Management of extrahepatic manifestations in alcoholic liver disease


  • Joaquim Fernández-Solà M.D., Ph.D.

    Corresponding author
    1. Alcohol Research Unit, Hospital Clinic, IDIPABPS, University of Barcelona, Barcelona, Spain
    • Alcohol Research Unit, Hospital Clinic, IDIPABPS, University of Barcelona, Villarroel 170, 08036, Barcelona, Spain
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  • Potential conflict of interest: Nothing to report.


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Alcoholic liver disease (ALD) is often accompanied by a wide variety of extrahepatic manifestations.1, 2 The World Health Organization report (2006) on excessive ethanol (EtOH) consumption identified more than 60 alcohol-related diseases.3 The systemic effects of EtOH include damage to the digestive tract, the central and peripheral nervous systems, the heart and vascular system, and bone and skeletal muscle; disruption of nutritional status; and damage to the endocrine and immune systems. In addition, alcohol consumption increases the risk of cancer (Table 1). There is a positive correlation between extrahepatic manifestations such as alcoholic cardiomyopathy and the presence of cirrhosis.4 Indeed, the greater the liver damage caused by EtOH, the greater the likelihood of systemic effects existing in the same patient.

Table 1. Systemic Damage Produced by Chronic Excessive Alcohol Consumption that Should be Considered in Subjects with ALD
Digestive tract
 Acute and chronic gastritis
 Acute and chronic pancreatitis
 Gastrointestinal bleeding
Central and peripheral nervous system
 Increase risk of hemorrhagic stroke
 Sensitive motor polyneuropathy
 Autonomic neuropathy
 Wernicke's encephalopathy and related diseases
 Alcohol-related dementia
 Alcohol withdrawal and delirium
 Behavioral effects
Heart and vascular system
 Increased ischemic peripheral vascular disease
 Alcoholic cardiomyopathy
  Diastolic dysfunction
  Clinical (heart failure, arrythmias)
  Sudden death
Bone and skeletal muscle
 Skeletal myopathy
  Clinical (muscle weakness, myalgia)
Nutritional status
 Caloric malnutrition
 Protein malnutrition
 Vitamin, ionic, and mineral deficiencies
Endocrine-metabolic dysfunction
 Disruption of gonadal axis
 Hypertriglyceridemia, increased HDL
 Reduced insulin sensitivity
 Plasma acidemia
 Increased oxidative tissue stress
 Fetal alcohol syndrome
Hemato-immune dysfunction
 Lymphocyte dysfunction
 Immunocomplex induction
 Altered phagocytic activity
 Bone marrow dysplasia
 Disruption of platelet aggregation and fibrinloysis (fibrinogen, plasminogen activator inhibitor)
 Increased risk of infection (gram-negative, mycobacterial)
Increased risk of cancer

ALD, alcoholic liver disease; EtOH, ethanol; RAA, renin-angiotensin-aldosterone.

Why Is EtOH Different from Other Ingested Molecules?

The EtOH molecule displays extraordinary interactive biological reactivity.5 Its hydrophilic and lipophilic properties confer a global body diffusion potential, reaching subcellular compartments. EtOH is a potent enzymatic inducer, and its metabolites (acetaldehyde-acetate, fatty acid EtOH esters, EtOH-protein adducts) are very active, causing oxidative and inflammatory damage.6 EtOH interferes with cell signaling inducing cell apoptosis, decreases cell regeneration processes with impairment of extracellular matrix turnover, disrupts protein synthesis, and promotes tissue fibrosis. It is also a sensitizing agent that easily interferes with cell structures (membranes, channels, receptors) and interacts with proteins, thereby generating adducts and immunocomplexes, and disturbs hormonal, metabolic, energetic, and growth factor effects (ghrelin, leptin, insulin-like growth factor-1, and myostatin).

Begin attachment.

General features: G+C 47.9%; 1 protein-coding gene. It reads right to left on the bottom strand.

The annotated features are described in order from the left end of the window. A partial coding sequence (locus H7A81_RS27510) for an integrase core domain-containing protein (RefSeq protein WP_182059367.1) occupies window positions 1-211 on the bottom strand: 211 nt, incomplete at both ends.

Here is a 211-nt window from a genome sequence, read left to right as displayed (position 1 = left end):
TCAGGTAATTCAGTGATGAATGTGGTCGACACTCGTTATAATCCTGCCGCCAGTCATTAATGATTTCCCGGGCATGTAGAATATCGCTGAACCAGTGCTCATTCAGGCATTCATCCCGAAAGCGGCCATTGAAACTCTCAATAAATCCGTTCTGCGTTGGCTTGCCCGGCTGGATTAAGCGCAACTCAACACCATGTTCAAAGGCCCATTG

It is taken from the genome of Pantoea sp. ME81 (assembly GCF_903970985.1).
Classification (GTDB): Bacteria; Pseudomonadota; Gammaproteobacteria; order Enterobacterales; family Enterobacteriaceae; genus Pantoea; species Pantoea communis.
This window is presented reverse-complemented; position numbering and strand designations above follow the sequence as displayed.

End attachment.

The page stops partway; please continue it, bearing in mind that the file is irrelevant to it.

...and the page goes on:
Why Does EtOH Affect Some Patients More than Others?

Each individual carries inherent propensities for and protection against end-organ damage due to alcohol consumption. We are beginning to learn about many polymorphisms, both in alcohol metabolic pathways and in other pathways not previously recognized as influenced by alcohol or its metabolytes, that confer different levels of risk for alcohol- associated damage to specific organs. In addition, women are more susceptible than men to develop alcohol-related organ damage at similar levels of alcohol consumption. Another area of expanding knowledge concerns organ-specific factors that confer susceptibility to alcohol-mediated damage. These factors may be specific to the type of cell (epithelial, metabolic active, excitable, embrionic), enzymatic or metabolic factors, or nonspecific factors (genetic predisposition, sex).

Evaluation for Extrahepatic Injury and Clinical Planning in Patients with ALD

The recognition of excessive use of alcohol and its harmful effects on tissues requires clinical suspicion. Clinical assessment starts with a proper alcohol history, which quantifies EtOH consumption (acute, recent, and cumulated doses). A history of significant alcohol consumption should trigger a consideration of potential systemic organ damage. Many patients with ALD have current or past comorbid addictions, such as cigarette addiction, which predisposes them to chronic pulmonary disease, pneumonia, pancreatitis, and cancer of the aerodigestive tracts7 or intravenous drug abuse with attendant risk of chronic viral infection. In general, progressive alcohol-induced tissue damage may be found in any specific tissue. The stages of tissue damage due to alcohol include (1) nondetectable effect; (2) transitory effect; (3) subclinical dysfunction, initially without and later with clinical damage; (4) clinical effects with reversible structural damage; and, finally, (5) advanced clinical effects with irreversible structural damage. This process may be partially reversible, albeit not in advanced or end-stage disease. In the management of ALD patients, the clinician should know the state of damage in each organ potentially involved. The final element in the clinical assessment involves incorporating the extrahepatic tissues into the global treatment plan. The goal should be to treat all comorbidities coexisting with liver damage.

Treatment of Extrahepatic End-Organ Injury in Patients with ALD

All treatment regimens start with alcohol cessation. This sine qua non will not be repeated here. In addition, we propose 10 main objectives.